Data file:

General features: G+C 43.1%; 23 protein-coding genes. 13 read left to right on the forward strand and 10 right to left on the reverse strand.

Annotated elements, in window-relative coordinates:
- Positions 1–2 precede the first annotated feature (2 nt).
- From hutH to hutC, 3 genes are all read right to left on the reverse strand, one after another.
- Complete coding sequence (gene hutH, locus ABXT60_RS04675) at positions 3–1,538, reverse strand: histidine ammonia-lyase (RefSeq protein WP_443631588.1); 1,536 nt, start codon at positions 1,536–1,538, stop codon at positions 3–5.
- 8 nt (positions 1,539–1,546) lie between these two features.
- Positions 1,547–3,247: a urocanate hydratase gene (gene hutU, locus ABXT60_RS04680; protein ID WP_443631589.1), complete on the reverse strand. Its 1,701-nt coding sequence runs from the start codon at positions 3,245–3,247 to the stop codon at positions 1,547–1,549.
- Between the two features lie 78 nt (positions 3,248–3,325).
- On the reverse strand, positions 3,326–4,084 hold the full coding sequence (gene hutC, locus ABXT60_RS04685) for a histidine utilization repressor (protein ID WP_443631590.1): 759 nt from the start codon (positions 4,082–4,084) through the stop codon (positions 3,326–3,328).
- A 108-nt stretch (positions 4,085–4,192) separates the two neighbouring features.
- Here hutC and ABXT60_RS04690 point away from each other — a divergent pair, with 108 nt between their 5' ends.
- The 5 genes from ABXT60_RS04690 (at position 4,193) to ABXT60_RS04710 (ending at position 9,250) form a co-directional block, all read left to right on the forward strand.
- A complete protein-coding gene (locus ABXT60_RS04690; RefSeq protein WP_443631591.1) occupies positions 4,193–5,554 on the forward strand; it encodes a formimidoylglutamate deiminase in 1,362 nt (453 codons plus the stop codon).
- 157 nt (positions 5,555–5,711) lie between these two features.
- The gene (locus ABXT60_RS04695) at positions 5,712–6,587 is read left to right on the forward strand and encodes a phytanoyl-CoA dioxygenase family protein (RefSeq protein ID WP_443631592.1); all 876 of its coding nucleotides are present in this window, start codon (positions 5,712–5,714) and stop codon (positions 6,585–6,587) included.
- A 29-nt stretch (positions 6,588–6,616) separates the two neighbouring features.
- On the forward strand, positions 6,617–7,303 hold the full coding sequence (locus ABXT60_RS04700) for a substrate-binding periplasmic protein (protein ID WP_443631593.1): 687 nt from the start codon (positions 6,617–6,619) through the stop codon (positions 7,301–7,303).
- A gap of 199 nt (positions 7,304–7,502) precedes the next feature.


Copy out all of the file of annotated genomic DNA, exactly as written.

General features: G+C 43.1%; 23 protein-coding genes. 13 read left to right on the forward strand and 10 right to left on the reverse strand.

Annotated elements, in window-relative coordinates:
- Positions 1–2 precede the first annotated feature (2 nt).
- From hutH to hutC, 3 genes are all read right to left on the reverse strand, one after another.
- Complete coding sequence (gene hutH, locus ABXT60_RS04675) at positions 3–1,538, reverse strand: histidine ammonia-lyase (RefSeq protein WP_443631588.1); 1,536 nt, start codon at positions 1,536–1,538, stop codon at positions 3–5.
- 8 nt (positions 1,539–1,546) lie between these two features.
- Positions 1,547–3,247: a urocanate hydratase gene (gene hutU, locus ABXT60_RS04680; protein ID WP_443631589.1), complete on the reverse strand. Its 1,701-nt coding sequence runs from the start codon at positions 3,245–3,247 to the stop codon at positions 1,547–1,549.
- Between the two features lie 78 nt (positions 3,248–3,325).
- On the reverse strand, positions 3,326–4,084 hold the full coding sequence (gene hutC, locus ABXT60_RS04685) for a histidine utilization repressor (protein ID WP_443631590.1): 759 nt from the start codon (positions 4,082–4,084) through the stop codon (positions 3,326–3,328).
- A 108-nt stretch (positions 4,085–4,192) separates the two neighbouring features.
- Here hutC and ABXT60_RS04690 point away from each other — a divergent pair, with 108 nt between their 5' ends.
- The 5 genes from ABXT60_RS04690 (at position 4,193) to ABXT60_RS04710 (ending at position 9,250) form a co-directional block, all read left to right on the forward strand.
- A complete protein-coding gene (locus ABXT60_RS04690; RefSeq protein WP_443631591.1) occupies positions 4,193–5,554 on the forward strand; it encodes a formimidoylglutamate deiminase in 1,362 nt (453 codons plus the stop codon).
- 157 nt (positions 5,555–5,711) lie between these two features.
- The gene (locus ABXT60_RS04695) at positions 5,712–6,587 is read left to right on the forward strand and encodes a phytanoyl-CoA dioxygenase family protein (RefSeq protein ID WP_443631592.1); all 876 of its coding nucleotides are present in this window, start codon (positions 5,712–5,714) and stop codon (positions 6,585–6,587) included.
- A 29-nt stretch (positions 6,588–6,616) separates the two neighbouring features.
- On the forward strand, positions 6,617–7,303 hold the full coding sequence (locus ABXT60_RS04700) for a substrate-binding periplasmic protein (protein ID WP_443631593.1): 687 nt from the start codon (positions 6,617–6,619) through the stop codon (positions 7,301–7,303).
- A gap of 199 nt (positions 7,304–7,502) precedes the next feature.